In my experience, it's almost always more productive to functionally decompose (break things into smaller functions that do one thing and do it well) before getting into branches and equivalent logical expressions.
without wasting a lot of time trying to understand every minor aspect of the functionality first?
Among other things, the act of functionally decomposing will lead to your understanding what the code does, which leads to further chances to decompose. You want to get to functions that take only a few arguments, and return no, one or few values.
And by decomposing, you'll gain a better understanding of what parts are algorithmically essential (it must be done this way to be correct) and what parts are merely implementation details (which must be done, but can be done in various different ways without changing the output).
Often, you'll find that many of those deeply nested
ifs are either unnecessary, or are repeated redundantly, or are similar enough they can be reduced to one or a few functions if you factor out minor differences in otherwise repeated code.
In other words, you want to get a handle not on the minutia of the code, but the abstract thing the code is dealing with. Many many problems boil down to some data structure (a list, a queue, a tree, a set) and some operation(s) on that structure. To the extent that you can tease apart data structures and algorithms, you can gain a level of abstraction that simplifies things. Or you can discover that whatever you have to do is better suited to other structures or algorithms, and then you can blow away a lot of cruft.
I remember years ago a colleague who always wrote database cursors, to do anything, because that's all he knew how to do. Setting up and tearing down a cursor requires some boilerplate, and a loop with some error checking, so his code always looked superficially complicated. He'd do it in a stored proc, which of course added more boilerplate.
Now, as it happened, this was in Sybase T-SQL, which has a global for errors and a global for cursor status, both of which he'd check twice, once when he got the first cursor row, then once in a loop that iterated over all the other rows. And he consistently confused the error variable (
@@error) with the cursor state variable (
@@sqlstatus, which is zero on success (got a cursor row), 1 on failure, and 2 if there are no more rows in the cursor). His code worked on the nominal path, because both were zero if he'd gotten a row, and when he tried to get the row after the last one, he'd get an error. So if you looked closely at his code, you'd groan (once again!) and fix that for him.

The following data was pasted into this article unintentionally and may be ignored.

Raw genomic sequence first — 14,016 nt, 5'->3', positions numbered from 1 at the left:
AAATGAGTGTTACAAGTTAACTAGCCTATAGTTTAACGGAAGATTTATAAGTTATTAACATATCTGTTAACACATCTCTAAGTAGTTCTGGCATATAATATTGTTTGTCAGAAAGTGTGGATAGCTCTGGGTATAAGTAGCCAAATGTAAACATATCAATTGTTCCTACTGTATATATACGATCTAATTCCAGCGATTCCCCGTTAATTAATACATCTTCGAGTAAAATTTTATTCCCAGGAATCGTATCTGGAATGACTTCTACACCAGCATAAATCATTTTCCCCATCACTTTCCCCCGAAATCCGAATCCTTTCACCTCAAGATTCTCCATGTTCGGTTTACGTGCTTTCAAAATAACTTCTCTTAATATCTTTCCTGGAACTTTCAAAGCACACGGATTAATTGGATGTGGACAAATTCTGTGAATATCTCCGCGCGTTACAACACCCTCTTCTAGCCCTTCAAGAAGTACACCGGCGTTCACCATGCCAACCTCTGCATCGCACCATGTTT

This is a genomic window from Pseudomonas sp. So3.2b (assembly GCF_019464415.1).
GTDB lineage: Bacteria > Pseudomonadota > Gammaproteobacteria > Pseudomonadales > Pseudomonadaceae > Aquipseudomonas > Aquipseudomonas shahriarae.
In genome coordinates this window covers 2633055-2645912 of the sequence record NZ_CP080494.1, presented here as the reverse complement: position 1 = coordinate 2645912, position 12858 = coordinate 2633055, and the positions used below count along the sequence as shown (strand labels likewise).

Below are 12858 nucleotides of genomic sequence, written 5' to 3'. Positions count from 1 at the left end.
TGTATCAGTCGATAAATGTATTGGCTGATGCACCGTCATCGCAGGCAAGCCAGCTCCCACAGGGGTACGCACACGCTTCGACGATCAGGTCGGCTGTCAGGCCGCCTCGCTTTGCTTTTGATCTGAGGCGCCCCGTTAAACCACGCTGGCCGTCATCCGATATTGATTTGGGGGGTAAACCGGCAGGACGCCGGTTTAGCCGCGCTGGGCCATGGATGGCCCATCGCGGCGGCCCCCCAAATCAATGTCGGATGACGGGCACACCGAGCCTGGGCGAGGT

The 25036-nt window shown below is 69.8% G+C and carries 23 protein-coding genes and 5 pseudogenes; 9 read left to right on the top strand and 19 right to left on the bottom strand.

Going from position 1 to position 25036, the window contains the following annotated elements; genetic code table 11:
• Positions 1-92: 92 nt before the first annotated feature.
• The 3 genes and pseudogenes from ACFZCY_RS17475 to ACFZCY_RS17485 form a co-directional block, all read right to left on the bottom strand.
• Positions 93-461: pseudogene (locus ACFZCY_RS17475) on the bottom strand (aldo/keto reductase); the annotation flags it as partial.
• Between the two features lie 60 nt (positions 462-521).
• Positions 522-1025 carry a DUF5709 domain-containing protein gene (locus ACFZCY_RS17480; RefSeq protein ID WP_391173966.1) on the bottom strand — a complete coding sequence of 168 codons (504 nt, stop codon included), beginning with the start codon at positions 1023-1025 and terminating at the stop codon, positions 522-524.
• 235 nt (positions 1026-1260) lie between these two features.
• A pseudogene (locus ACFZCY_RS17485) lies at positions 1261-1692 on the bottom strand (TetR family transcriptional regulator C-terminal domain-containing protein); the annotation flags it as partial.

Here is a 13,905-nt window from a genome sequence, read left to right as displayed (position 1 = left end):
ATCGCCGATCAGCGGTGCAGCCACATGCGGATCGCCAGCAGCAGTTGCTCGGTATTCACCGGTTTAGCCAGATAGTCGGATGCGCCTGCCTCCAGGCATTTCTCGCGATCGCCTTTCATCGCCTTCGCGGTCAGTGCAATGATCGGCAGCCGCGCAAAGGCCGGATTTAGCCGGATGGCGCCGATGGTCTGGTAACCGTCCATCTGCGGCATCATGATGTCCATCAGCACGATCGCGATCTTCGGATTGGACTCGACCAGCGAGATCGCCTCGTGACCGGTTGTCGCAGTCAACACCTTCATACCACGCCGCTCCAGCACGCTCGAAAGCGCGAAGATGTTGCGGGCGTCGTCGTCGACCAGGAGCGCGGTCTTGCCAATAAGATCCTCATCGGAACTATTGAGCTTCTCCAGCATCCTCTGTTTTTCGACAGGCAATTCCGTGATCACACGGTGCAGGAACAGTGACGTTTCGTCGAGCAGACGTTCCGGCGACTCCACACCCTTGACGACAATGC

But then you'd look closer, and see that he was doing something like cursoring through the set of all rows
where x = 1 and for each row setting
y = y * 2, and you'd end up telling him, "just write an update statement!".
Your correcting of his checking of globals, while correct, didn't address the real problem, which was that he was using cursor and a stored proc for no good reason, when he just could have sent an update statement from the client code.
Figuring that out was more difficult, because instead of just looking at the local use of the globals, you had to look two places: where the cursor was declared (
declare cursor_foo cursor for select * from table where x = 1 for update;) and twenty lines down where the update happened (
update table set y = y * 2 where current of cursor_foo). (And all of these would be multi-line in a very boilerplate way.)
Figuring it out was also more difficult because you just assumed no one would go through all this just to do an update; surely all this boilerplate had to be because something special was happening in the update, right? Or because the
where predicate was dynamic or something? So you'd look at this, and being a modest coder who respects his colleagues, your first instinct would be, "what am I missing here, there must be a reason a cursor was used?"
(Despite both me and his boss explaining the difference between @@error and @@sqlstatus, he just never got it, much less the idea that he could almost always just do an
update; he thought in terms of procedural code, and never "got" databases, despite ostensible experience as a "database programmer".)
The lesson is to not get caught up in minutia until you have confirmed there's a need for the minutia (the implementation details) in the first place. By decomposing your code first, you have a better chance of understanding the abstractions you're dealing with, and really improving the code.